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Ghouta's Youth Become War Reporters to Shine a Light on Suffering Civilians

Noor and Alaa filming the destruction caused by Syrian regime air strikes in Eastern Ghouta. Used with permission.

The following is a series of testimonies from Eastern Ghouta. It comes following two testimonies from Eastern Ghouta (in the suburbs of Damascus) by a nurse and a dentist, published on February 20 and March 4, 2018, respectively, and published by the Act For Ghouta collective. Global Voices has also published testimonies from Damascus, which you can read here.

Controlled by anti-regime rebels, Eastern Ghouta has been under siege by the Syrian regime of Bashar Assad and its allies since the end of 2013. But in recent weeks, the violence intensified drastically. In the two weeks between the evening of February 18 to the evening of March 3, the medical data by Médecins Sans Frontières (MSF) reveals 4,829 wounded and 1,005 dead or 344 wounded and 71 dead per day. Civilian infrastructure has also been severely damaged, with more than 25 hospitals and health centers hit, some more than once in four days.  

Two sisters from Eastern Ghouta, 12-year-old Noor and 8-year-old Alaa, have taken to Twitter in a joint account to speak for themselves about the ongoing siege.

The girls and their mother, Shams Al-Khateeb, saw tens of orphan and homeless children left without care after losing their parents. Al-Khateeb created the Twitter account for her daughters hoping that people would see what was taking place in Ghouta and demand action.

Global Voices (GV) got in touch with young Noor, who talked about why she wanted to become a journalist:

I want to be a journalist to convey the innocents’ suffering or study chemistry to make medicine to the people.

Despite the siege, Noor used to go to school and was one of the school's most brilliant fifth-grade students. But recently her school was bombed by jets allegedly launched by the Assad regime and the ongoing military campaign prevented her from attending other schools.

Now, Noor and her family spend most of the time at home.

They survived an air strike that targeted their neighbours in which Alaa suffered relatively mild injuries.

Sometimes, the sisters walk the streets or visit shelters to film and talk about the deepening humanitarian crisis. Speaking to GV their mother Al-Khateeb said they have become desperate:

Most of the time the girls stay close to me and hug me and start crying when an air strike hit nearby. We don't have much food, only some herbs like parsley, nor water to drink or shower.

The aftermath of the strike on February 22, 2018, was filmed and posted on Twitter. Warning: the video is graphic.

In the video, Noor cries:

Why is he bombing us? What have we done to him? And what does he want from us?

Noor and Alla, like other children, want the bombing to stop so they can return to school and resume a normal life, their mother Al-Khateeb reports to GV.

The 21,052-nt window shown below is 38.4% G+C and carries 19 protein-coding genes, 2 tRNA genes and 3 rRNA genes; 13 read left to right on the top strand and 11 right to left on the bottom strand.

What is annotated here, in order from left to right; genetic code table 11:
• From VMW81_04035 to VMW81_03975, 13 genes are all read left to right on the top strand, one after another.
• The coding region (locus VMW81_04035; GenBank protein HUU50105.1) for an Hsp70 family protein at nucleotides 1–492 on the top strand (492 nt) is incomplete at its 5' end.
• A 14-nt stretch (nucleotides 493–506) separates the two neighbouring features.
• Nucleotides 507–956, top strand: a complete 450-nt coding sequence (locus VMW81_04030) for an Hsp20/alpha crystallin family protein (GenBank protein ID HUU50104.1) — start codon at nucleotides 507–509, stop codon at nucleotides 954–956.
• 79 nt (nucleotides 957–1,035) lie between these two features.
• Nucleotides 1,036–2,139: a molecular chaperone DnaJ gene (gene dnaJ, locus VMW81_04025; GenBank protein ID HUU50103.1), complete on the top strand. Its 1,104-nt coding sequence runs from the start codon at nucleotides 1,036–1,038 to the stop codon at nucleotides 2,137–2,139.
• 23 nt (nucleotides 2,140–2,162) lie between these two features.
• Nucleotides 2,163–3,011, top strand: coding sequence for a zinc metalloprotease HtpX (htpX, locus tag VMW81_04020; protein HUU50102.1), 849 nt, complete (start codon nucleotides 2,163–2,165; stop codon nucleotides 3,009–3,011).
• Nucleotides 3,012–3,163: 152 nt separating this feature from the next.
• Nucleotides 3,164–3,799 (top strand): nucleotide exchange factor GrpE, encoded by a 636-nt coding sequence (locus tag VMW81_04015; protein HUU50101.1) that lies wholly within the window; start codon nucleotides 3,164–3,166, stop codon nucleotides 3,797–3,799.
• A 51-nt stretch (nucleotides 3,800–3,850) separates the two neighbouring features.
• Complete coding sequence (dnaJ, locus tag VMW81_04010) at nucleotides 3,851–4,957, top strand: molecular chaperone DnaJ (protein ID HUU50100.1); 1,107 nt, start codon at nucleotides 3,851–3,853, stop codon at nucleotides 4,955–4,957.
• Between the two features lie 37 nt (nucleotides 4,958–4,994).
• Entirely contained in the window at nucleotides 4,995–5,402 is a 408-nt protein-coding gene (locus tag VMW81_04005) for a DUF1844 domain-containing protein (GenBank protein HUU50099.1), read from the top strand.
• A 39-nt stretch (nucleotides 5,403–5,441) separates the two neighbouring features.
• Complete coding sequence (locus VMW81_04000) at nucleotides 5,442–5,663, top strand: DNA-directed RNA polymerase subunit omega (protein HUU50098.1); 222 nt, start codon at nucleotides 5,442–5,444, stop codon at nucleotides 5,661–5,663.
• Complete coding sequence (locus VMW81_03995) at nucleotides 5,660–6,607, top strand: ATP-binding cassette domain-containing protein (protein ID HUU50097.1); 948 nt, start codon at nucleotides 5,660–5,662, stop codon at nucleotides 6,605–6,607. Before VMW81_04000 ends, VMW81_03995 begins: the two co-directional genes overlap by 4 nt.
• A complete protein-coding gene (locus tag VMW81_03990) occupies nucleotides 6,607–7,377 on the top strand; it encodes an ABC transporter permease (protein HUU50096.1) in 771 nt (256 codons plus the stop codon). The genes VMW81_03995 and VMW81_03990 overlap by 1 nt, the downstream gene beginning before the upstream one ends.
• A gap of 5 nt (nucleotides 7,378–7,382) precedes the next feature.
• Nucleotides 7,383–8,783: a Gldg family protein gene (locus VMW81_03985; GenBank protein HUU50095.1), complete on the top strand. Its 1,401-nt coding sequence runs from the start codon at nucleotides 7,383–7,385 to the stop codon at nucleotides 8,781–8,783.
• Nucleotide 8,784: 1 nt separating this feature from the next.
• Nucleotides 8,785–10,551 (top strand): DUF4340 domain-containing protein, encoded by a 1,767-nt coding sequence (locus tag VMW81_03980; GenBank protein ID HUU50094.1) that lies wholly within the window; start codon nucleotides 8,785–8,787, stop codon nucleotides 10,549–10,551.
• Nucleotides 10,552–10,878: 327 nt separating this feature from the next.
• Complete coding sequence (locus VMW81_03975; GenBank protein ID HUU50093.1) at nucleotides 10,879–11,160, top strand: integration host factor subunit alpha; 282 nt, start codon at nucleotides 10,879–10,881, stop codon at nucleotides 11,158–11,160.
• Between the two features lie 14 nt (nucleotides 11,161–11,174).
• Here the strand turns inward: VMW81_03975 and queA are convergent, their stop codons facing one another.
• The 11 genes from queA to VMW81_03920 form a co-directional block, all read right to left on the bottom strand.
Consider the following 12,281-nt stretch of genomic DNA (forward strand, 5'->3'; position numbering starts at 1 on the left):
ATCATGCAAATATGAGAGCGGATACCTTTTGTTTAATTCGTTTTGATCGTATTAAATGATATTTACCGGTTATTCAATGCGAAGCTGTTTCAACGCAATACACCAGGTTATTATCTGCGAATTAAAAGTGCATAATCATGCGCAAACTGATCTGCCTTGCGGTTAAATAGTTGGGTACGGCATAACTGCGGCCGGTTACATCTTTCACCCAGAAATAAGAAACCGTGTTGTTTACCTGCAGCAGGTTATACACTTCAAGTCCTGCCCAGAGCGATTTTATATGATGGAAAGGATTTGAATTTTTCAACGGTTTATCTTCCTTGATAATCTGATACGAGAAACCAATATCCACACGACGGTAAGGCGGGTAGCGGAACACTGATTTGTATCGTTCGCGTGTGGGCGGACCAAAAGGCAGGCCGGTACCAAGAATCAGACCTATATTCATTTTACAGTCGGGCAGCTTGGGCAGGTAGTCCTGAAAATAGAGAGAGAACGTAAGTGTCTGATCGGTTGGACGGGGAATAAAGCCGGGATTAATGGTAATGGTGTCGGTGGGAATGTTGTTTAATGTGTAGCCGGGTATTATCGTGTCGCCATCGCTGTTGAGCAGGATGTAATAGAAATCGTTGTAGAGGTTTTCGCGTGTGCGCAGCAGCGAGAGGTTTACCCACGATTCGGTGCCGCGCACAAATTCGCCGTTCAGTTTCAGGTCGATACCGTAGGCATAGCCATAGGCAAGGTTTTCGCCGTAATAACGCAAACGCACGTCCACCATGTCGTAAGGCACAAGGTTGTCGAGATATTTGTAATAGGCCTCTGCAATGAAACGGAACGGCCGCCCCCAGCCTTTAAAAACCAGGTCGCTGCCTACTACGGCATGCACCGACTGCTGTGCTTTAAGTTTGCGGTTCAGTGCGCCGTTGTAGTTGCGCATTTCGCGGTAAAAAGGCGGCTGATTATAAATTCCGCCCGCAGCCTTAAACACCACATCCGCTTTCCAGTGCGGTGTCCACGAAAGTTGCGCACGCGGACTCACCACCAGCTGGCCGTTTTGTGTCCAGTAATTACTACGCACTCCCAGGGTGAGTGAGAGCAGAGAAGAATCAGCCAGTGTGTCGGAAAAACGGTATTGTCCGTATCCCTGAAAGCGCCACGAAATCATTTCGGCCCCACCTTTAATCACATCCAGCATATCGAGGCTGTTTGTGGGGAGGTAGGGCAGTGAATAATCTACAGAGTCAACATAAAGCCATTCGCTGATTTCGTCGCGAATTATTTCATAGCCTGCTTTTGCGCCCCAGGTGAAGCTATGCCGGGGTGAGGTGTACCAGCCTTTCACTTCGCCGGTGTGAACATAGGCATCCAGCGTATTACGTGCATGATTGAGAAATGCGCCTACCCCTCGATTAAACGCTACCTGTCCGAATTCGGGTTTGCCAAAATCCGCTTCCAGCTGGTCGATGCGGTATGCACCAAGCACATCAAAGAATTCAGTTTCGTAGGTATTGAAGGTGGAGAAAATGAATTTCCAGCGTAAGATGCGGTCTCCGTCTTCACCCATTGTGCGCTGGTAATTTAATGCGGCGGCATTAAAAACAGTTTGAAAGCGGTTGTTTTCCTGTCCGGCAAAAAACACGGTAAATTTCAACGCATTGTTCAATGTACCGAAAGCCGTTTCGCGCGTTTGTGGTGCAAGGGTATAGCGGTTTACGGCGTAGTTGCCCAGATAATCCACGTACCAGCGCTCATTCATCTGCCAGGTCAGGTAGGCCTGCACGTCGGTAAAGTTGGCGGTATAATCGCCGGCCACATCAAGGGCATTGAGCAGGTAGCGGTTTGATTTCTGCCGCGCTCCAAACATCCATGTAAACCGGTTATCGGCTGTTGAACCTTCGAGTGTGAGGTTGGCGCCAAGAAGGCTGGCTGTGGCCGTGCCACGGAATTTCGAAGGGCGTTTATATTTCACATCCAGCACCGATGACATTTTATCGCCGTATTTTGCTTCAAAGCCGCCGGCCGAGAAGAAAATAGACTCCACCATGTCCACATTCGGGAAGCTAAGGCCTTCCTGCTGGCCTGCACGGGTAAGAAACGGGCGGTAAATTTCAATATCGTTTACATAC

Documenting the war

The Syrian war is often noted as the most documented conflict in history, due to Syrians themselves who have documented it.

When 20-year-old Mahrous Mazen was sitting in his class seven years ago, he never thought he would become a photojournalist covering the suffering of the people of his home city, Douma, one of the towns in Eastern Ghouta.

But due to the horrors of war inflicted in Syria, Mazen decided to become a photographer.

Mahrous Mazen holding a camera and filming the air raids by the Syrian regime. Source: Twitter

Mazen takes his camera out every day to photograph the destruction, the dead and the injured following bombing campaigns by the Syrian regime and its Russian ally.

Mazen posts daily photos on Twitter, Facebook and Instagram or sends them to news agencies “so that the world sees these horrors,” he tells GV.

Mahrous told GV that his father was killed in an air raid by regime jets in 2014. He lives today in a shelter in Ghouta along with his family and neighbours.

The shelters are just normal basements lacking the proper equipment to protect civilians from air strikes.

Every shelter hosts 30 to 40 family, I've visited one in Arbin that hosts 120 families.

Mazen continues:

It's very hard to get an internet connection in order to upload the photos and videos because of intensive shelling. Many families are still buried under the rubbles and can't be reached by White Helmets.

Mazen tells GV that he refuses to leave Ghouta. He fears the total destruction of Ghouta, referring to the city of Aleppo, which was devastated in 2016. Mazen doesn't trust the current regime's claims that it will guarantee a safe evacuation given how frequently it violates these agreements.

He also points out that even the United Nations (UN) in Syria have been targeted when jets hit locations near UN aid trucks while they were delivering food. Medical supplies bound for Ghouta were also seized by the regime on March 5.

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